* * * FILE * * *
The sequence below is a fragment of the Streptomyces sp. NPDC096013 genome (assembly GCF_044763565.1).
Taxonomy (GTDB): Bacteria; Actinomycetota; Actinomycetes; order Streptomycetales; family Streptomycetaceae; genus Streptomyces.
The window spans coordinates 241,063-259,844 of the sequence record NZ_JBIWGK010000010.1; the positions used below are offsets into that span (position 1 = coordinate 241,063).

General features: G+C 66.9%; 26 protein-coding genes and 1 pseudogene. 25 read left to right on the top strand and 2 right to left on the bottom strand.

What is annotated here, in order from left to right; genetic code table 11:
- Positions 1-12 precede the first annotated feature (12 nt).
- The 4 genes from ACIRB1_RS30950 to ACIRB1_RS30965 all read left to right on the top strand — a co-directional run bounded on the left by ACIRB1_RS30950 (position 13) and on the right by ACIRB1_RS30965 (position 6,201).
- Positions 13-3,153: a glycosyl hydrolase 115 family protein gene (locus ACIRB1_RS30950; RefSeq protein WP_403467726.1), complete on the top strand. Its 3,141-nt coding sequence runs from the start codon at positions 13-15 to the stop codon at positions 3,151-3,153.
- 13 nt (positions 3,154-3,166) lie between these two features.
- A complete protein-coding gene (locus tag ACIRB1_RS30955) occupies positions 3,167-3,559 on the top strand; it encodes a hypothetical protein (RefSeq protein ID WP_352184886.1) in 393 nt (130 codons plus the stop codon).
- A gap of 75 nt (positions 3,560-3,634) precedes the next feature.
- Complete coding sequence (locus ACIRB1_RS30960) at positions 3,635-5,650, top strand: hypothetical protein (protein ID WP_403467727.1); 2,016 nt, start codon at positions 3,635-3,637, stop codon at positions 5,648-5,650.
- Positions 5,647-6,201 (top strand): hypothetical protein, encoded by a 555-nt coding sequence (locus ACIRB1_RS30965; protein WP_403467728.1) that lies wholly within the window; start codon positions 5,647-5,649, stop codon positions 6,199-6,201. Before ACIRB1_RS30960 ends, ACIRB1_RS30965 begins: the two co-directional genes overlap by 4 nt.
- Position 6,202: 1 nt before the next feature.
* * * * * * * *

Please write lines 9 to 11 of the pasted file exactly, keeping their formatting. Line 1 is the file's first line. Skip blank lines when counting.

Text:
- 13 nt (positions 3,154-3,166) lie between these two features.
- A complete protein-coding gene (locus tag ACIRB1_RS30955) occupies positions 3,167-3,559 on the top strand; it encodes a hypothetical protein (RefSeq protein ID WP_352184886.1) in 393 nt (130 codons plus the stop codon).
- A gap of 75 nt (positions 3,560-3,634) precedes the next feature.